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  • Southside

Crumlin musician’s story features in new Netflix film

Wednesday, 20th March, 2019 1:00pm
Crumlin musician’s story features in new Netflix film

The Miami Showband at the time of the massacre in 1975 including Crumlin man Tony Geraghty (far left) and Stephen Travers (far right).

Crumlin musician’s story features in new Netflix film

The Miami Showband at the time of the massacre in 1975 including Crumlin man Tony Geraghty (far left) and Stephen Travers (far right).

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 Neil Fetherstonhaugh

THE story of a famous Crumlin musician who lost his life in the notorious Miami Showband Massacre of 1975 will be told to global audience as part of an upcoming hard-hitting documentary.

Last year a wreath-laying ceremony in Eamonn Ceannt Park in Crumlin honoured local man, Tony Geraghty, one of the Miami Showband who died in one of the worst atrocities committed during the Troubles.

Now, a powerful new Netflix documentary ‘ReMastered – The Miami Showband Massacre’ that will air next week will introduce the story to a global television audience of millions.

Tony, alongside fellow stars Fran O'Toole and Brian McCoy died when gunmen, which included members of the UDR, flagged down their minibus as they were returning from a gig in Banbridge, County Down on Thursday, July 31, 1975.

While attempting to plant explosives on the bus, two terrorists were killed when their bomb prematurely exploded. In the ensuing chaos the gunmen chased down and executed the three in cold blood. Stephen Travers (67), from Carrick - on-Suir was badly wounded in the attack along with his fellow musician, Des McAlea.

Travers will feature in the documentary that will be screened on March 22 as part of the ReMastered docu-series that examines some of the most infamous moments in musical history.

The eight-part series that is produced by Emmy and Peabody award-winning brothers Jeff and Michael Zimbalist examines significant milestones in the lives of various artists and has already proved a massive success since it started with Bob Marley in October.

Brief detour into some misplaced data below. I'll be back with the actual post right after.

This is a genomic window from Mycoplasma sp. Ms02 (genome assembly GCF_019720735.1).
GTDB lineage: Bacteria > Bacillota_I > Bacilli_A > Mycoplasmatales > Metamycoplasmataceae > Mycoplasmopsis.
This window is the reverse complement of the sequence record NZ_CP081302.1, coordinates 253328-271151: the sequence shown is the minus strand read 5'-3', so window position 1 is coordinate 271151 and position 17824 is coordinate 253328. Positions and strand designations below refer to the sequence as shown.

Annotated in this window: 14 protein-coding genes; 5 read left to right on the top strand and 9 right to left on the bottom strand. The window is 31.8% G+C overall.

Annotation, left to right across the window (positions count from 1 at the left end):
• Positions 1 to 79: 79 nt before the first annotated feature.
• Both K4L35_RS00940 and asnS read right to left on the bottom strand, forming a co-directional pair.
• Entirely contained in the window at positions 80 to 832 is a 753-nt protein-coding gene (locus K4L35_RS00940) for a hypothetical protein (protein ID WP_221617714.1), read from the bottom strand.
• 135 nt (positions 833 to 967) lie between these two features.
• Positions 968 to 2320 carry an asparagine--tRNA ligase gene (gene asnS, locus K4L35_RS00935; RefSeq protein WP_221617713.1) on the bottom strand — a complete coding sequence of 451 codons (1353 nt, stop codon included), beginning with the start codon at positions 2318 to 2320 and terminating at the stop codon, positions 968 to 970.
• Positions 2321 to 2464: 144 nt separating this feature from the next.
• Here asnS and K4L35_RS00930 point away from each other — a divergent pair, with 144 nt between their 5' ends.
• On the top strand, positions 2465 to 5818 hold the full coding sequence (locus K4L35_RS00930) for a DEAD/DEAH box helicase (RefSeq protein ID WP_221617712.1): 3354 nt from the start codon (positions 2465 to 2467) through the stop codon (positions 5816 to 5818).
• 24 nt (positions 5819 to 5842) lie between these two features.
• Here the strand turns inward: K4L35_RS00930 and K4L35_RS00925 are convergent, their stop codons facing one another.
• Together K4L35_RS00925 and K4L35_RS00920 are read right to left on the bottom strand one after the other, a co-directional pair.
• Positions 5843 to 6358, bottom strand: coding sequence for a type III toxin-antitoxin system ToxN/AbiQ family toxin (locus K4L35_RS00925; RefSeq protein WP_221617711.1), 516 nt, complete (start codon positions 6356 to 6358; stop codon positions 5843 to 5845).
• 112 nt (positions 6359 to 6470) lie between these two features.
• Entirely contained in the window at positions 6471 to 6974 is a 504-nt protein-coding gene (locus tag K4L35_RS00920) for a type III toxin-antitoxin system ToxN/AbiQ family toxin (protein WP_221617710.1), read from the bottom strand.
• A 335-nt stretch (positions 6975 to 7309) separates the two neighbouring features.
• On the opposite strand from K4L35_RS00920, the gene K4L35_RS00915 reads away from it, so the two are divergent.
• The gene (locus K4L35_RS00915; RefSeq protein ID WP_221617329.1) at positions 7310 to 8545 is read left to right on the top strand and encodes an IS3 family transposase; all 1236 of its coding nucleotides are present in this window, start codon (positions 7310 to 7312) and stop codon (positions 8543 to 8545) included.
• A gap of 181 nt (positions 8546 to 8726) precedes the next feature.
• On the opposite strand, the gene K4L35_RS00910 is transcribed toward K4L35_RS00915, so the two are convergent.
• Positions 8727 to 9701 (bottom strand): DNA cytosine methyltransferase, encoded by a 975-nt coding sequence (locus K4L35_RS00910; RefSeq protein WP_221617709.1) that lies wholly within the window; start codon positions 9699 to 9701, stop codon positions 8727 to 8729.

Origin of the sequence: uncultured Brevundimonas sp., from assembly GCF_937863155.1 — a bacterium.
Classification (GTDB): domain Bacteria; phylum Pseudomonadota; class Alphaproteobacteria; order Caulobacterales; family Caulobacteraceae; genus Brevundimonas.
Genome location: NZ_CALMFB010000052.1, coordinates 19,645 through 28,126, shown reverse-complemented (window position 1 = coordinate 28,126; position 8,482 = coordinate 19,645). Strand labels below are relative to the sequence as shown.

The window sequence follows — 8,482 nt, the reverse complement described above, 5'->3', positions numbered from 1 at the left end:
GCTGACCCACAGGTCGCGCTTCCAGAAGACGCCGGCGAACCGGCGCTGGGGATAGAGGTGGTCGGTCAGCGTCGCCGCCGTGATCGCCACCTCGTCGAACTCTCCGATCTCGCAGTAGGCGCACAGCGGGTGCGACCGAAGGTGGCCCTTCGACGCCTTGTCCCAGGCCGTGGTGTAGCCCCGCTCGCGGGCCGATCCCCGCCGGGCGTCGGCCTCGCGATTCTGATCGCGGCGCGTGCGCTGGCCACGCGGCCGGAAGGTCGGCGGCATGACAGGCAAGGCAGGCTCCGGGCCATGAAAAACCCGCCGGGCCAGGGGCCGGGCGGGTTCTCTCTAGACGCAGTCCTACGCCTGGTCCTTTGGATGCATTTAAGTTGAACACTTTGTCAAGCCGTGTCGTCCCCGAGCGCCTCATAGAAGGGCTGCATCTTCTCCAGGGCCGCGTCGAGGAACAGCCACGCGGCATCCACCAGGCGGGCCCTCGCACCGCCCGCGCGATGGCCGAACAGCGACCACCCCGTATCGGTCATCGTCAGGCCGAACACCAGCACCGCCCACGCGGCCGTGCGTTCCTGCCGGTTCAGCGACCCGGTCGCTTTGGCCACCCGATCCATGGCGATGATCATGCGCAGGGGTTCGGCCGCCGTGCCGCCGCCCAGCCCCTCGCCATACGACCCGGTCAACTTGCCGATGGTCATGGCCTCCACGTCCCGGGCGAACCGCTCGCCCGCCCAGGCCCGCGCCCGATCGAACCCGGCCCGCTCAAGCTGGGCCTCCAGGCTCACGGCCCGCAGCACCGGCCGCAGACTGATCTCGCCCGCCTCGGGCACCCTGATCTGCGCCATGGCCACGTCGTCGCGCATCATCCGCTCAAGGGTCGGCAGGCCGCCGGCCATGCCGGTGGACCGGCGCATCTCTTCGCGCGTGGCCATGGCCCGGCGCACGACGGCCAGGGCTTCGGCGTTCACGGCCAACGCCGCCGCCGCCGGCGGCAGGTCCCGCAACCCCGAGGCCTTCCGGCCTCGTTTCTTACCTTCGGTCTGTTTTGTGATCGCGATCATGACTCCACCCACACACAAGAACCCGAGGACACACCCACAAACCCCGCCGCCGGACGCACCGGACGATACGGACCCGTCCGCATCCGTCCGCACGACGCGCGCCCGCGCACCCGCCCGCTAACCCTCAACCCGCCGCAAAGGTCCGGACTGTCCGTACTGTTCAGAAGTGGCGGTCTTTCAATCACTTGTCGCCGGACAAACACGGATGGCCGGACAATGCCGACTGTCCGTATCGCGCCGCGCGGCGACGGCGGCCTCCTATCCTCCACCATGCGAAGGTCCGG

It has since delved into the tales of the Man in Black, Johnny Cash, as well as Run DMC's Jam Master Jay. In March the focus will turn to the story of The Miami Showband Massacre that sent shockwaves through the country 43 years ago.

In the 2007 book ‘The Miami Showband Massacre – A Survivor’s Search for the Truth’ written by Stephen and myself, the guitarist spoke warmly of the talented fellow musician who he regarded as a close friend.

Travers, who has since become a campaigner for peace through his work with the apolitical Truth and Reconciliation Platform, warned that the events of four decades ago are not only still fresh in his mind but remain a warning of the ramifications of the return of a hard border with the north.

“People who live along the border, from both traditions and who abhor violence and sectarianism, fear the negative consequences of a hard border which will be necessary unless Britain stays within a customs union,” he said.

“It is important to remember incidents like The Miami Showband Massacre when Brexiteers like Jacob Rees-Mogg suggest ‘a return to the checks we had during the Troubles’ as a solution to the current political impasse. We need to be aware of the consequences of a hard border and what that would mean.”

Surviver Stephen Travers, who has become a peace campaigner, remembers his lost band mates fondly.

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